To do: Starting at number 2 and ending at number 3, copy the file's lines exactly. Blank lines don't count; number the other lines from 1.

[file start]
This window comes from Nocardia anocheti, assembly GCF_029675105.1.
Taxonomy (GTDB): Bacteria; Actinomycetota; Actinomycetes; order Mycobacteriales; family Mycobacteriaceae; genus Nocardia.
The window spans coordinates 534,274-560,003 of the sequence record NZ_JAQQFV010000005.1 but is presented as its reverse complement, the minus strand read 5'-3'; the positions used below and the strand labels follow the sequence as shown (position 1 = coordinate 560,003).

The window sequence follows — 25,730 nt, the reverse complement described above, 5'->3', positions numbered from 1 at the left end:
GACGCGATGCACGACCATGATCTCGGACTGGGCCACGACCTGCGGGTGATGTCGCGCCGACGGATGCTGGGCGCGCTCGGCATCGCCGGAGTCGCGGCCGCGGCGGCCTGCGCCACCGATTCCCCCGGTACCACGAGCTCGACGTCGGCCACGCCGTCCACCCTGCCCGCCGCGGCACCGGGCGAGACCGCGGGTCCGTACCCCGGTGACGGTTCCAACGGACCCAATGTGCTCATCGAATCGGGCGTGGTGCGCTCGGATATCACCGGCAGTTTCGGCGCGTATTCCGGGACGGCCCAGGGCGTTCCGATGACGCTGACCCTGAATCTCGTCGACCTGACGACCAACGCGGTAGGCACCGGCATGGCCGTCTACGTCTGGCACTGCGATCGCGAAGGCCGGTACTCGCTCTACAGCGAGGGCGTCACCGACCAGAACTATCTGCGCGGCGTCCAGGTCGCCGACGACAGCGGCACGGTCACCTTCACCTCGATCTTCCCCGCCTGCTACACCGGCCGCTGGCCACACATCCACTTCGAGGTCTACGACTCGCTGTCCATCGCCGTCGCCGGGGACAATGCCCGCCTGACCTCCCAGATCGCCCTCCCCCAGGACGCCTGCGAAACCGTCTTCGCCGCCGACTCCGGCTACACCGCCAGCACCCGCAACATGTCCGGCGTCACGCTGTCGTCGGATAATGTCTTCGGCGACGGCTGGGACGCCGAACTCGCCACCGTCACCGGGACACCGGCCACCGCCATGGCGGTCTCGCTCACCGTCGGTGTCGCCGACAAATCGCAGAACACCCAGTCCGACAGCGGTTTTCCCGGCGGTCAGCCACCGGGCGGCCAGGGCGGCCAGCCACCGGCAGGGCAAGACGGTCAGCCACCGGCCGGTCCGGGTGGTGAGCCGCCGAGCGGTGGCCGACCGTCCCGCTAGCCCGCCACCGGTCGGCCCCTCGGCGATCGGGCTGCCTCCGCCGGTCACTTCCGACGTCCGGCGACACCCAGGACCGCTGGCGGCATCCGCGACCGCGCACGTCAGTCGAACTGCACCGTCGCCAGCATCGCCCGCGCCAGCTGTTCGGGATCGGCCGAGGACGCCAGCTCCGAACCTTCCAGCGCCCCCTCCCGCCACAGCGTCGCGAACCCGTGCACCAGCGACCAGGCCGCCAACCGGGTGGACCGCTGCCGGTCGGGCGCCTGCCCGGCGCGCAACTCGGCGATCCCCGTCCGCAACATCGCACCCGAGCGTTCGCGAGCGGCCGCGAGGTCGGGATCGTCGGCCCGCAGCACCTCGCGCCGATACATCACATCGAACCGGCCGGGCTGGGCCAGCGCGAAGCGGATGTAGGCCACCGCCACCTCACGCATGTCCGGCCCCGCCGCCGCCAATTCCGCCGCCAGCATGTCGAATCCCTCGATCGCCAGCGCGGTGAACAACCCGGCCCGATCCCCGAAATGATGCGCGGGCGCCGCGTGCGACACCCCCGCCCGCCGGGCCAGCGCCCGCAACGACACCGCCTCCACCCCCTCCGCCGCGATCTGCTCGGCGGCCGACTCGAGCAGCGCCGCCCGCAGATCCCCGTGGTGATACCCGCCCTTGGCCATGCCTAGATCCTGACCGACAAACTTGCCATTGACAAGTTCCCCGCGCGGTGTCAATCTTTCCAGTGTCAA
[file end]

Taxonomy (GTDB): Bacteria; Actinomycetota; Actinomycetes; order Mycobacteriales; family Mycobacteriaceae; genus Nocardia.
The window spans coordinates 534,274-560,003 of the sequence record NZ_JAQQFV010000005.1 but is presented as its reverse complement, the minus strand read 5'-3'; the positions used below and the strand labels follow the sequence as shown (position 1 = coordinate 560,003).